(Fontana TF873 1967)
Residing on the flip of Top3 hit Zabadak!, this stunning heavy psychedelic number would be reaching a value in the high hundreds if it had been released by a no-name outfit. Quintessentially the perfect underground sound for 1967, complete with distorted vocals and muted church bells, this opiated opus proves that the Wiltshire nice boys could get freaky with the best of them.
(NEMS 56-3500 1968)
This Lincolnshire based outfit were touted as the next big thing in 1968 but after two promising hits (#4 and #33) the inevitable break-ups and unsettled new line-ups resulted in the end before it hardly begun.
Their biggest hit was a fairly safe cover of the Little Anthony & The Imperials soul classic ‘Yesterday Has Gone’. However, guitarist Wyndham George was given free reign on the Bside and the result was a delightful ‘Stepping Stone’ influenced freakbeat anthem.
(Philips CF1356 1964)
Here’s an unhinged beauty that has flown under the radar for a long time.
Believed to be the work of session musicians, the first of a brace of fine singles evokes the wonderfully warped style of The Syndicats on laughing gas.
Tribal Brit R&B doesn’t get any better than this.
(RAK RAK139 1972)
Into the early 70s to explore the forgotten side of Hot Chocolate’s 6th single (and 4th hit!). To be fair, ‘Go Go Girl’ does sound as though it was recorded a few years earlier. In recent times this track has been tagged as freakrock.
Despite being at Top30 hit, this is one of the harder HotChoc 45s to find i.e. only one charity shop in ten will have it. A little extra searching could lead you to securing an Irish copy in way nicer Columbia livery.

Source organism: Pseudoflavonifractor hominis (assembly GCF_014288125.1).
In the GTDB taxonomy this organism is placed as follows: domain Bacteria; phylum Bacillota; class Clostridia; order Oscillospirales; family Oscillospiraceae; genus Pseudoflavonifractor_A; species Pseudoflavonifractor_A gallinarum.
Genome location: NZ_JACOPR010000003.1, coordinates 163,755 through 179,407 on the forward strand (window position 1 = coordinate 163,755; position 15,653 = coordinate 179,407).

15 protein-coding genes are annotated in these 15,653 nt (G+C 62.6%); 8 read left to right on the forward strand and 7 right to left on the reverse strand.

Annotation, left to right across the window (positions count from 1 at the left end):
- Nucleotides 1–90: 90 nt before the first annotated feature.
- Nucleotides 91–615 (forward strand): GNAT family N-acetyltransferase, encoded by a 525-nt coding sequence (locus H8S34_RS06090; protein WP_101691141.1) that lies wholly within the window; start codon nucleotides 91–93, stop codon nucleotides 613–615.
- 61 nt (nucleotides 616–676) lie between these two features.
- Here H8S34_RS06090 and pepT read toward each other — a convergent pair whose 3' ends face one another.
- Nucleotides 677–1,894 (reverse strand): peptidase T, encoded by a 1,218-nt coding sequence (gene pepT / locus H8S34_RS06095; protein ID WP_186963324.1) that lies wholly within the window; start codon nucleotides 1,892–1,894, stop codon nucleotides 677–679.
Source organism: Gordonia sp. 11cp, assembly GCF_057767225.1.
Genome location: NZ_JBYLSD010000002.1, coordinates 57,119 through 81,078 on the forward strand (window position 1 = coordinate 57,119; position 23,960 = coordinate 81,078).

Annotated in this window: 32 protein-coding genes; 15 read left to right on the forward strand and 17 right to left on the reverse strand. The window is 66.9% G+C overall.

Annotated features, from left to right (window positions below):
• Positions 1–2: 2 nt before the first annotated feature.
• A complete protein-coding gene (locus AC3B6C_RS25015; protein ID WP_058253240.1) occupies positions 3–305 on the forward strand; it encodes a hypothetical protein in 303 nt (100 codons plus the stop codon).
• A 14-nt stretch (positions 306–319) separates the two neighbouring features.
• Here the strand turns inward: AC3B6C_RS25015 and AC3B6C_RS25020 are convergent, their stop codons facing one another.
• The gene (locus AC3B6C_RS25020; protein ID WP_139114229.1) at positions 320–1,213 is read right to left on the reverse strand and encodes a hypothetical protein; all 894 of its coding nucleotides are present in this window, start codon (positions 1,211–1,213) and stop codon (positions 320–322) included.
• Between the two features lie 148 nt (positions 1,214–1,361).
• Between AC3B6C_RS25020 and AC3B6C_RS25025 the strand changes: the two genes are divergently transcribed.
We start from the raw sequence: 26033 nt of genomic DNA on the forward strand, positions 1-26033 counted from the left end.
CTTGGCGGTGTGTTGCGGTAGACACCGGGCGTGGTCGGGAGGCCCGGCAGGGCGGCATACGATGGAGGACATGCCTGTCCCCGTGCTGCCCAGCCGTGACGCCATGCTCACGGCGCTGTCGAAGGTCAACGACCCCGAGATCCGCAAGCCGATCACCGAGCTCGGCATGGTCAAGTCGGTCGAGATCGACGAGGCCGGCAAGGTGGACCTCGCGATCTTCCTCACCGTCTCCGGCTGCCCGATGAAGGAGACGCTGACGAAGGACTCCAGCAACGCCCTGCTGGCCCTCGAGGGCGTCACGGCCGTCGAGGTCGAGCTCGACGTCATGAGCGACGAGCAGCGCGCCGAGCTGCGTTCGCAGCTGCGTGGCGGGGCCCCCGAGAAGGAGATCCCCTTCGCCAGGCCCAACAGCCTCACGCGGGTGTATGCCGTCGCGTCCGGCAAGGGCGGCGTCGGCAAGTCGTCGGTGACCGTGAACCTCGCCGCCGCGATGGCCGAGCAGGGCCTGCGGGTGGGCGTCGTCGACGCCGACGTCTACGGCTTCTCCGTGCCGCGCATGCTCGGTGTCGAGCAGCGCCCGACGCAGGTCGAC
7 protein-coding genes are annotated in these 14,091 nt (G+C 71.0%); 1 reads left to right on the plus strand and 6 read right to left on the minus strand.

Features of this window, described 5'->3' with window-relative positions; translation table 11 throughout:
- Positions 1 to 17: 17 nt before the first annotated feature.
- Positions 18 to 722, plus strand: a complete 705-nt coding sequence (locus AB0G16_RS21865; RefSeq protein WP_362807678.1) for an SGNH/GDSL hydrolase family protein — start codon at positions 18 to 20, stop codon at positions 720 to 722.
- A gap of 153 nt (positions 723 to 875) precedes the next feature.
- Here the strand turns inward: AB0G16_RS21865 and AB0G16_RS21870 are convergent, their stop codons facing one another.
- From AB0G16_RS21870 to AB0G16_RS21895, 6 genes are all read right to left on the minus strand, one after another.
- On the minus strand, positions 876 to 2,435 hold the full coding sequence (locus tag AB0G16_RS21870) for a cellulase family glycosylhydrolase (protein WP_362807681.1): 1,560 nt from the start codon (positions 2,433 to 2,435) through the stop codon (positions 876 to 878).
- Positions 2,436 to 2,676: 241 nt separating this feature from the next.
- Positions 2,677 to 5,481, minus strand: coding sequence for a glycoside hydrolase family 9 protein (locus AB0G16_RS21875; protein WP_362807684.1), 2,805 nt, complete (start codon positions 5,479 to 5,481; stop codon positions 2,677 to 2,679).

(Parlophone R5905 1971)
Hollies in proto-glam heavy rock shocker? Yep.
This Allan Clarke penned hard riffing groover is pretty much true to the tag to my ears. This closely missed out on a Top20 finish but who remembers it now?
Euro copies are plentiful too, if a picture sleeve tickles your fancy.
(Beacon BEA116 1968)
This Nottingham based act tended to record suspect soul covers and cod facsimiles at an alarming rate. Coupled with a banal reworking of Andy Kim’s ‘How’d We Ever Get This Way’ is a spellbinding uptempo popsike number that out-moves The Move in every possible way. Sons And Lovers still play the cabaret and corporate circuits to this day!
(RSO 2090185 1976)
A clutch of great tunes from this Godspellian, including some via the monicker of his real middle name Oscar, this 1971 track received a surprising reissue as the Bside to the turgid ‘Reggae Like It Used To Be’ 5 years later.
Again, a sound to be tagged as freakrock in recent years. Rumoured to be the secret father of footballer Jimmy Bullard, Peterborian Nicholas denies the accusation, citing them to be just good friends.
(Immediate IMS107 1976)
An instrumental version of Donovan’s ‘Hey Gyp (Dig The Slowness)’. This track originally appeared on the Deram label ten years earlier as the backing track to The Truth’s version.
How it managed to appear on the flip to a Crispian St Peters hit on a post-insolvent NEMS licensed Immediate reissue in May 1976 is anyones guess….
(CBS 4582 1969)
For many a year I assumed the best thing about The Tremeloes were their girlfriends so it’s always nice to find a good tune or two tucked away on their Bsides.
‘Instant Whip’ rates as one of the best budget beat buys of the feature.
Almost 5 minutes worth of groovy far-out instrumental jams. I still prefer their girlfriends, mind….
(Sticky STY102 1977)
This demented ditty is hard to pigeon-hole… not punk, not glam, not rock, not garage…
An upfront vibe akin to The Stooges but slipping in diverse Small Faces styled harmonies and choruses along the way gives it an earlier feeling to the actual year of recording.